Securing Mined Paths for Moving People: Mine Risk Education on the Thai-Burma Border
Ariane Bélanger-Vincent (California State University, Chico)
Paper short abstract:
This paper explores the governance tools developed both locally and globally to secure moving people who face the threat of anti-personnel mines. It focuses on mine risk education on the Thai-Burma border and the elaboration of standards in the mine action organizations' European headquarters.
Paper long abstract:
More and more people are moving back and forth across the Thai-Burma border. The Thai government encourages talks for repatriation of Burmese refugees, while the drastic decrease in international funding to the refugee camps forces many refugees to cross the border back into Burma. In the Southeast Asian highlands, borders have been more tangible on maps than on the ground. One of the main obstacles to mobility are anti-personnel mines. More than 70 years of conflict between minority groups and the central Burmese government have littered the area west of the border with mines. There are no landmine clearance programs in Burma. In this context, organizations focus on training people in transit through border areas on how to avoid and how to react to landmines. International organizations call this mine risk education (MRE). It is one of the five pillars of a complex landmine eradication governance network the United Nations calls "mine action." This paper stems from a larger research project on mine action worldwide. It is based on fieldwork conducted in Thailand and in the European headquarters of leading MRE organizations. What does MRE consists of in the particular context of the Thai-Burma border? How has it been conceived and who contributed? What tools are used to measure its efficiency? This paper seeks to expose the dynamics of locally informed attempts to secure movement of people shaped by externally imposed tools of security governance standards that were elaborated and authorized in far away global policy-making centers.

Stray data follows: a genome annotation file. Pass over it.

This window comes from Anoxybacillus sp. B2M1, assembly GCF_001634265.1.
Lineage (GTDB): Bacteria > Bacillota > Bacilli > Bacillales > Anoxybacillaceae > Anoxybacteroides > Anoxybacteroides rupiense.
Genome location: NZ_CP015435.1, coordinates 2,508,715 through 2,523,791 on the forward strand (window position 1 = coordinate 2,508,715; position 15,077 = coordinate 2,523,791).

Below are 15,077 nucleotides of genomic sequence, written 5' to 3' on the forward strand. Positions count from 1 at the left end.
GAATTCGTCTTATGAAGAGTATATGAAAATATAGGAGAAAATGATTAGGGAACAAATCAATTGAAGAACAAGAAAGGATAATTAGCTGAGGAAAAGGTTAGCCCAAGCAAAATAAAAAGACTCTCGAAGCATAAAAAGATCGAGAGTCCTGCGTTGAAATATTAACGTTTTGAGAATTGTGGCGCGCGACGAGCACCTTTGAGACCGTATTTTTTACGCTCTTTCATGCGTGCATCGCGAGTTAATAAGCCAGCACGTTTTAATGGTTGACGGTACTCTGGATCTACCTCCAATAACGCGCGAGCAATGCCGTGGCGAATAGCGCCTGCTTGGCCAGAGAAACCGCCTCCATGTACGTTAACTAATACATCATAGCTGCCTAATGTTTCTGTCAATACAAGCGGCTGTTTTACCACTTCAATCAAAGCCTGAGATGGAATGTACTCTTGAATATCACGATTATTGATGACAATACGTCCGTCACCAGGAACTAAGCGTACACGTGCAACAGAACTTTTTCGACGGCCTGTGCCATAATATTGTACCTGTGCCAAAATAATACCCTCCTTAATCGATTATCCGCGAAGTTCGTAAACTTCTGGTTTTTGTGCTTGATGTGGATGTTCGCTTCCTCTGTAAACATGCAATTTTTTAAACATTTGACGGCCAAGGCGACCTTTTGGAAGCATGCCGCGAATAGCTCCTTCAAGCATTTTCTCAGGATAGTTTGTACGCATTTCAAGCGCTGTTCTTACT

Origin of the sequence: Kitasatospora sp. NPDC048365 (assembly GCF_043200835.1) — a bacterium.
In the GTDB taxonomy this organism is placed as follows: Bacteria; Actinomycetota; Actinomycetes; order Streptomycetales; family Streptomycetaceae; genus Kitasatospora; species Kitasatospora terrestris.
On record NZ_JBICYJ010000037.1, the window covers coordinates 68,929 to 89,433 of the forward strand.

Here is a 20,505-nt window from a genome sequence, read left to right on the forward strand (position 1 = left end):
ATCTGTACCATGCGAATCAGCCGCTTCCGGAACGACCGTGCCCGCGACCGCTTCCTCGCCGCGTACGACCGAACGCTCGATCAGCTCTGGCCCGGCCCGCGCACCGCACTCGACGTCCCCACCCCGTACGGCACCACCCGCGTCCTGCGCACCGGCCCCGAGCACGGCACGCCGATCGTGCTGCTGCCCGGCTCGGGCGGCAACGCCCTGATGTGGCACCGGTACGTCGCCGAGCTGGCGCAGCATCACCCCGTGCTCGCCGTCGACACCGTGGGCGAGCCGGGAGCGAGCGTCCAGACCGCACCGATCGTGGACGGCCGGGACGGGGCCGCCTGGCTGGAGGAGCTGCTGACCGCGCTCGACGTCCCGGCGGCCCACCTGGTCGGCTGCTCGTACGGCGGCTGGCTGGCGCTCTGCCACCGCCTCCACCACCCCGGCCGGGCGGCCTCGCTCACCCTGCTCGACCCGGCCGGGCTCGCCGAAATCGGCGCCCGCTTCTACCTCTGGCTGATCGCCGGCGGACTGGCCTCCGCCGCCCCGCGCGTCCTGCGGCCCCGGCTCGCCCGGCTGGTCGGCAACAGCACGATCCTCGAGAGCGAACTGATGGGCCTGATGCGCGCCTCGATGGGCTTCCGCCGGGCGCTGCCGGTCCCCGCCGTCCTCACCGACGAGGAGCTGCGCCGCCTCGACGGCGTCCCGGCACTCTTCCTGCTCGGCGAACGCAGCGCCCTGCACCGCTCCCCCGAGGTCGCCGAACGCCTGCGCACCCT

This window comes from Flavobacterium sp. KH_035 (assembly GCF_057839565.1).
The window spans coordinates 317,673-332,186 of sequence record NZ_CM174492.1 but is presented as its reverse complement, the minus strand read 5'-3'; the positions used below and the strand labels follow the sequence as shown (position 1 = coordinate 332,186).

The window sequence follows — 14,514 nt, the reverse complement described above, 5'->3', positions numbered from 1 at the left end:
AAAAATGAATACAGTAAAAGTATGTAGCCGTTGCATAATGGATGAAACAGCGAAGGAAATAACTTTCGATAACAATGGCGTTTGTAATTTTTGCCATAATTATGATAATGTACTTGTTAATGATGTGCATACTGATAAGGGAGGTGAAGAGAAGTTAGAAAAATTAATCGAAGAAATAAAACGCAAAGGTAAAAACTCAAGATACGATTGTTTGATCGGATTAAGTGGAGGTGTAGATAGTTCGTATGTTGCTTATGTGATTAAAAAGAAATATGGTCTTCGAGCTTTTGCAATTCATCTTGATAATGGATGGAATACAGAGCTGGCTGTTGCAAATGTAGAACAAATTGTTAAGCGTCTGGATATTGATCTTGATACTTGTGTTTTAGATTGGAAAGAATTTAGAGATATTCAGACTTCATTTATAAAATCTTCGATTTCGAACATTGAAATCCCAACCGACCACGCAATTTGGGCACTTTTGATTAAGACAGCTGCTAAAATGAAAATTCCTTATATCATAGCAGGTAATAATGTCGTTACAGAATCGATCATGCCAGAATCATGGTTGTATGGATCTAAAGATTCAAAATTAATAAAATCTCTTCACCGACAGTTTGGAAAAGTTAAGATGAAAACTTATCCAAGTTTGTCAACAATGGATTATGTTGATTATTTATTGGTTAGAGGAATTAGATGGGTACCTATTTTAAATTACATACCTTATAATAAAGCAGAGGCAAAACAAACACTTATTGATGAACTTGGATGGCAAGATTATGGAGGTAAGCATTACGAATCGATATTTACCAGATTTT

Security on the move: mobility and experimentation [Anthropology of security]